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How AI Is Being Used To Protect Sydneysiders From Sharks 

The increasing number of shark sightings in Sydney has raised questions about the effectiveness of using drones to spot sharks. 

Social media platforms like TikTok and Instagram often showcase drone footage capturing close encounters between swimmers and sharks.

More than 300 sharks have been observed annually through over 33,000 drone flights across NSW, leading to concerns about the risk of shark attacks. 

Listen the episode below to find out:

On today’s episode of This Arvo In Sydney, host Sacha Barbour Gatt and LiSTNR journalist Kim Braddish explored how drones can be used to minimise these risks for swimmers.

It has been over a year since the fatal shark attack at Little Bay. Diving instructor Simon Nellist died after being mauled by a shark while swimming near the beach. 
Dr Christopher Neff, a senior lecturer in public policy at the University of Sydney, said shark attacks were a specific sociological phenomenon.

You plant people’s fears; then you highlight those fears. The Little Bay incident, I think it was particularly upsetting. I hate to characterise animals negatively, but that was very bad,”

Dr Neff said.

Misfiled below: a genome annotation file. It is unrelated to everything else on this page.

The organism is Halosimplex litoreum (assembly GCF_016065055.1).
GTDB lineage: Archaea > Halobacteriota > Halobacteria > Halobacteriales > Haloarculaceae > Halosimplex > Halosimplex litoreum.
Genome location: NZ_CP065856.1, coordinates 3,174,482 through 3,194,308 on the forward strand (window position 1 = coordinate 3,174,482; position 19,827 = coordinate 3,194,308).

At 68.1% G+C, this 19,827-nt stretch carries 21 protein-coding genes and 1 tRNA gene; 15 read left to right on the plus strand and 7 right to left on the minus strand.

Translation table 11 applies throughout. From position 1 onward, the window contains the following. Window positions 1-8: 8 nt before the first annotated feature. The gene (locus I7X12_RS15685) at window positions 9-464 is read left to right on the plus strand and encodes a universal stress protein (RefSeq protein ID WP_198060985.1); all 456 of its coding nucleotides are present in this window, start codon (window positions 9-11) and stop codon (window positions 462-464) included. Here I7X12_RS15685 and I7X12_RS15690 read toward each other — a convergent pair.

In Australia, drones flown by skilled operators serve various purposes on our beaches, including identifying individuals in distress, aiding during floods, and detecting sharks.

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These operators undergo training to recognise specific shark species based on visual cues such as head shape, tail appearance, fin count, and other characteristics. 

Paul Hardy, manager of the Australian UAV Service department within Surf Life Saving NSW, identified the different species they searched around the water.

Dangerous species we’re looking at for bulls, whites and tigers around Sydney. They do tend to be bulls (bull sharks), probably due to the harbour river mouths,”

Hardy said.

Braddish also found that new AI based technology was being trialled in drones with longer range vision and bottom-mounted cameras. 

She said it would allow for a comprehensive risk assessment of an area, enabling a proactive approach to managing potential shark attacks.

Hosted by Sacha Barbour, This Arvo in Sydney is a 10 to 12 minute daily news podcast made just for Sydney! Listen now on the Listnr app.